Vessel Kantarjiev1, Todor Yordanov1, Valentina Broshtilova1,2*
1Department of Dermatology and Venereology, Military Medical Academy, Sofia, Bulgaria
2Department of Infectious diseases, parasitology and dermatovenereology, Medical University, Bulgaria
Broshtilova, Department of Dermatology
and Venereology, Military Medical Academy, Sofia, Bulgaria. Tel: +359888257905;
Received Date: 17 December, 2018; Accepted Date: 18 January, 2019; Published Date: 28 January, 2019
Melanocytic nevi are benign hamartomatous proliferations of melanocytes. Large, irregular, asymmetric melanocytic lesions, frequently suggestive of melanoma, often evolve in patients with epidermolysis bullosa, hence, making the clinical and dermoscopic differentiation extremely unequivocal. Herein, we critically approach the concept of “epidermolysis bullosa nevi”, describing a 26-year-old Caucasian woman with epidermolysis bullosa simplex, multiple dysplastic nevi on sites of pre-existing vesicular-bullous exanthema, and a rapidly growing melanocytic proliferation on her back, excised and verified as a malignant melanoma. A high index of suspicion is always needed despite the widely accepted hypothesis of more benign nature of melanocytic tumors in all patients with epidermolysis bullosa.
Keywords: Dermoscopy; Epidermolysis Bullosa Nevi; Malignant Melanoma
Epidermolysis Bullosa (EB) represents a heterogeneous group of hereditary bullous dermatoses due to intrinsic defects of the basement membrane zone structural components . Those patients often develop large, irregular, rapidly growing nevi with clinical features of atypical melanocytic proliferations on sites of pre-existing vesiculo-bullous eruption . The pigmented lesions often show clinical and dermoscopic features of malignancy, such as asymmetry, irregular borders, and color variegation, however, a malignant transformation has been randomly described . Thus, the hypothesis of “EB nevi” that recommends a more conservative management strategy of close clinical, dermoscopic and occasionally histologic examinations for EB patients, was introduced . Herein, we present a case of malignant melanoma, arising in a patient with EB simplex, to highlight the importance of critically approach all patients, irrelevant to previous clinical entity labels and controversy.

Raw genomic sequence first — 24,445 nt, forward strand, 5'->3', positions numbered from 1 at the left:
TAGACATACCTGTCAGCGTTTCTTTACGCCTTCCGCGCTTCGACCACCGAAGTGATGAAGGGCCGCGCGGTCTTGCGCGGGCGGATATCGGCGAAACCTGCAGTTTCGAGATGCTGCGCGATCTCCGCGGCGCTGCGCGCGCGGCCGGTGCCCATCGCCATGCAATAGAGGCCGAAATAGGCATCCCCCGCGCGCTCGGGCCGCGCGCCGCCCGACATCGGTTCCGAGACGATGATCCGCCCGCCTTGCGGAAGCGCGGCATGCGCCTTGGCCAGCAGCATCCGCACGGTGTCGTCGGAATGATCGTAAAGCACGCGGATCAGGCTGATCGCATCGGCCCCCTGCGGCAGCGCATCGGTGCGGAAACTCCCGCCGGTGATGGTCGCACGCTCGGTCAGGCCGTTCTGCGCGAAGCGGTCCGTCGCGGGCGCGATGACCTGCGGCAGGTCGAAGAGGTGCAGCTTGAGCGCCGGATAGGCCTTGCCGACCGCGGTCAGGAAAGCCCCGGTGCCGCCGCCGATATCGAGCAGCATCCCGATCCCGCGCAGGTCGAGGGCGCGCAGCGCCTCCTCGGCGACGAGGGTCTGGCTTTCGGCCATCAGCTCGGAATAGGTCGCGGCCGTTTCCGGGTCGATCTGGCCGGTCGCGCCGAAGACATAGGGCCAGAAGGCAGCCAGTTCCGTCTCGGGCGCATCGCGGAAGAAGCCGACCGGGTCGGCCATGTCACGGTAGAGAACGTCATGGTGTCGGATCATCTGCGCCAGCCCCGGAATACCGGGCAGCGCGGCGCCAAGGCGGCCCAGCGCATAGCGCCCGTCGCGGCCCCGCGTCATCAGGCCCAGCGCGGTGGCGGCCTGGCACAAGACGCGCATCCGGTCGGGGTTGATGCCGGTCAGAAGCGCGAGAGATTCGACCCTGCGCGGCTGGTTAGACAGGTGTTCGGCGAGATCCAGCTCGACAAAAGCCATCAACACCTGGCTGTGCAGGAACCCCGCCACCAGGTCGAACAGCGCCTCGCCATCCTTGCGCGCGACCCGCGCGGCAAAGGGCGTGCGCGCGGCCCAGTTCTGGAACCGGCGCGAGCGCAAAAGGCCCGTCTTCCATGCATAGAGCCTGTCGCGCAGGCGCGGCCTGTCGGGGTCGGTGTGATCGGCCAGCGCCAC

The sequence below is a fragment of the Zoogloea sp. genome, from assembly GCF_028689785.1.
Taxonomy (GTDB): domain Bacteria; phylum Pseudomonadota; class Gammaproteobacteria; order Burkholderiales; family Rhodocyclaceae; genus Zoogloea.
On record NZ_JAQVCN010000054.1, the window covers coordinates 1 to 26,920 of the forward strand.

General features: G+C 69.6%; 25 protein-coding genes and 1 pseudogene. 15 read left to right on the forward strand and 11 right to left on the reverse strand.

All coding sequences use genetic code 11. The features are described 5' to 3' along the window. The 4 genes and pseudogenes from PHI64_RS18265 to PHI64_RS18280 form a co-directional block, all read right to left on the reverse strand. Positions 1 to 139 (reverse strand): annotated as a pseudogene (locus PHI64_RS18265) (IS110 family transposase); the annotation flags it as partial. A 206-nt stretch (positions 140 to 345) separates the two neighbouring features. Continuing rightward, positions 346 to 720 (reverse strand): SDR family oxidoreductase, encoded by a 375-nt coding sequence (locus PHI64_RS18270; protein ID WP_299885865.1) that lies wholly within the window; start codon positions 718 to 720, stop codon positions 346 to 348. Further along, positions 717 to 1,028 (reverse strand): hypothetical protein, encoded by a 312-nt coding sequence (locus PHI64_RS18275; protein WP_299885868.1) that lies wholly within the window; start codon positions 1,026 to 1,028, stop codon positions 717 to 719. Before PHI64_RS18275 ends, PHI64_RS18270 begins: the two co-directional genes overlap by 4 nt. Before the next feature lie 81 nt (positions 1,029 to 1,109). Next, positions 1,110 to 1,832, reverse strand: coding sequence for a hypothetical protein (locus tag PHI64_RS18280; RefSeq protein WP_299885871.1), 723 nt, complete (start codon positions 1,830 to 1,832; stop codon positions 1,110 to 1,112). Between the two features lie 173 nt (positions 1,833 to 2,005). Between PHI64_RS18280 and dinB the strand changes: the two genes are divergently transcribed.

2. Case Report
A 26-year-old Caucasian female with multiple dysplastic nevi referred to our Department for routine examination. The patient was clinically, histologically and immunofluorescently diagnosed with EB simplex since birth. She experienced multiple vesiculo-bullous eruptions on sites of mechanical trauma. Most of her melanocytic lesions appeared on such previously affected areas. In the last six months she noticed an enlarging and changing color mole on the right subscapular zone (Figure 1). Dermoscopy showed multicomponent pattern with irregular form and structure of the lesion, uneven net with sharply outlined borders and globules with different calibers. Multiple colors of red, light brown, dark brown, blue and white, were also seen(Figure 2). Histological sample displayed a wide non-circumscribed melanocytic lesion presented by atypical fusiform melanocytes with vertical, upward, pagetoid spreading, and horizontal bridging that penetrated into the papillary dermis (Figure 3). Nests of pre-existing dermal nevus were seen at the periphery of the specimen.